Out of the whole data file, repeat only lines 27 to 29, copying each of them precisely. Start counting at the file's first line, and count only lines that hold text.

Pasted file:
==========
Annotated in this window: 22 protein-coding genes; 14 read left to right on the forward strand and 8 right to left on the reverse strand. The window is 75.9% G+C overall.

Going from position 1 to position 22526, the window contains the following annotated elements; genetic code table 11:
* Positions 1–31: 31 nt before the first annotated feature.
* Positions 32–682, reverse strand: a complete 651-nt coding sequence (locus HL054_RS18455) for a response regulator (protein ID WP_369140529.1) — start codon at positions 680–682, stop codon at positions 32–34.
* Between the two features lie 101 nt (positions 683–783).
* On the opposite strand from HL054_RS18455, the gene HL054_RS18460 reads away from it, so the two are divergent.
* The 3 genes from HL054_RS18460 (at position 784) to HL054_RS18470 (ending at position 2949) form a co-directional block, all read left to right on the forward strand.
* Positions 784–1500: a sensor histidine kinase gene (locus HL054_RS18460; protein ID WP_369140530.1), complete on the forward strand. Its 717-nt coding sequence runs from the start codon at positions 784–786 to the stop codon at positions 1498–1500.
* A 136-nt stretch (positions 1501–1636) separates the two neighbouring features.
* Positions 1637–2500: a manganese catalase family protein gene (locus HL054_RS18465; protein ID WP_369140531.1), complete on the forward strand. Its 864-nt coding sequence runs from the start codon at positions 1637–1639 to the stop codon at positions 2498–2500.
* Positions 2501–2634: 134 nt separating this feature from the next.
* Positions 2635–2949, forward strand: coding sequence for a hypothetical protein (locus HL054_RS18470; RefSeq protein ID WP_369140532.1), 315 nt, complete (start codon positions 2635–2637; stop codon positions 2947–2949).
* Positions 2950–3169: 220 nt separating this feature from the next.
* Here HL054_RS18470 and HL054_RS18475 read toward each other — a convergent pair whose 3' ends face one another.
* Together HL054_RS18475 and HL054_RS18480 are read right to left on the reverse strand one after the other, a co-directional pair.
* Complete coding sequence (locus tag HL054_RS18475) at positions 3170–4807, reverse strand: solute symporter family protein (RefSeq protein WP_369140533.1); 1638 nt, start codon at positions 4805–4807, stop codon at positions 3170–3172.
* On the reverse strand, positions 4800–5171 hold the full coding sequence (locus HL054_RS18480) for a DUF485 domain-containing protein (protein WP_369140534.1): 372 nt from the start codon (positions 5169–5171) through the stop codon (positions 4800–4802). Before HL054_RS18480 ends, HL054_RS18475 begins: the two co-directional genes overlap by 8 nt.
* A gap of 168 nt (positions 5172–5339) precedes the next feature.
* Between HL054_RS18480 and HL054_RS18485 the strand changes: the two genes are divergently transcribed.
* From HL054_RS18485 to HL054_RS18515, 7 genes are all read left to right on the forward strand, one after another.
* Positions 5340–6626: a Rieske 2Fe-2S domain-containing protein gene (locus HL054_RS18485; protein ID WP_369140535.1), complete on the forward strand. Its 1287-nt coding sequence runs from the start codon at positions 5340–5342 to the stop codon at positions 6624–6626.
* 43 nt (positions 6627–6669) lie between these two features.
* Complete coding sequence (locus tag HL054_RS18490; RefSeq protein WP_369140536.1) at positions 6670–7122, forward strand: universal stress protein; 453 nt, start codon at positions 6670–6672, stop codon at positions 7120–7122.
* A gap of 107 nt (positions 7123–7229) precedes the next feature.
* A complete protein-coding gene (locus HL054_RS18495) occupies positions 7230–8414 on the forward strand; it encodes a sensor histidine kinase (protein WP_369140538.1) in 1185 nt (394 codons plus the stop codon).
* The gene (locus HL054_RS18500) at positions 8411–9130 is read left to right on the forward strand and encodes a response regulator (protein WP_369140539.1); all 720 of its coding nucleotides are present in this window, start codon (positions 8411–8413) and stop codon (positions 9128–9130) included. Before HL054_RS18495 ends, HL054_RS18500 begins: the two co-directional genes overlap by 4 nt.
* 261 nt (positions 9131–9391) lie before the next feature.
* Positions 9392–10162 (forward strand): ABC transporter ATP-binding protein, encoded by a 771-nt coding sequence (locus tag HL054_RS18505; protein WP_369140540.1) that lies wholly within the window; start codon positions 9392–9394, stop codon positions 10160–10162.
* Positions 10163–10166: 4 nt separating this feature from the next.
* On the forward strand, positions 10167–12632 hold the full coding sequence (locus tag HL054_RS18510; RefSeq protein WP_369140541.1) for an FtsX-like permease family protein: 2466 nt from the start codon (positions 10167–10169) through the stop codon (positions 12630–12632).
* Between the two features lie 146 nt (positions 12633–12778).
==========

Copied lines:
* 261 nt (positions 9131–9391) lie before the next feature.
* Positions 9392–10162 (forward strand): ABC transporter ATP-binding protein, encoded by a 771-nt coding sequence (locus tag HL054_RS18505; protein WP_369140540.1) that lies wholly within the window; start codon positions 9392–9394, stop codon positions 10160–10162.
* Positions 10163–10166: 4 nt separating this feature from the next.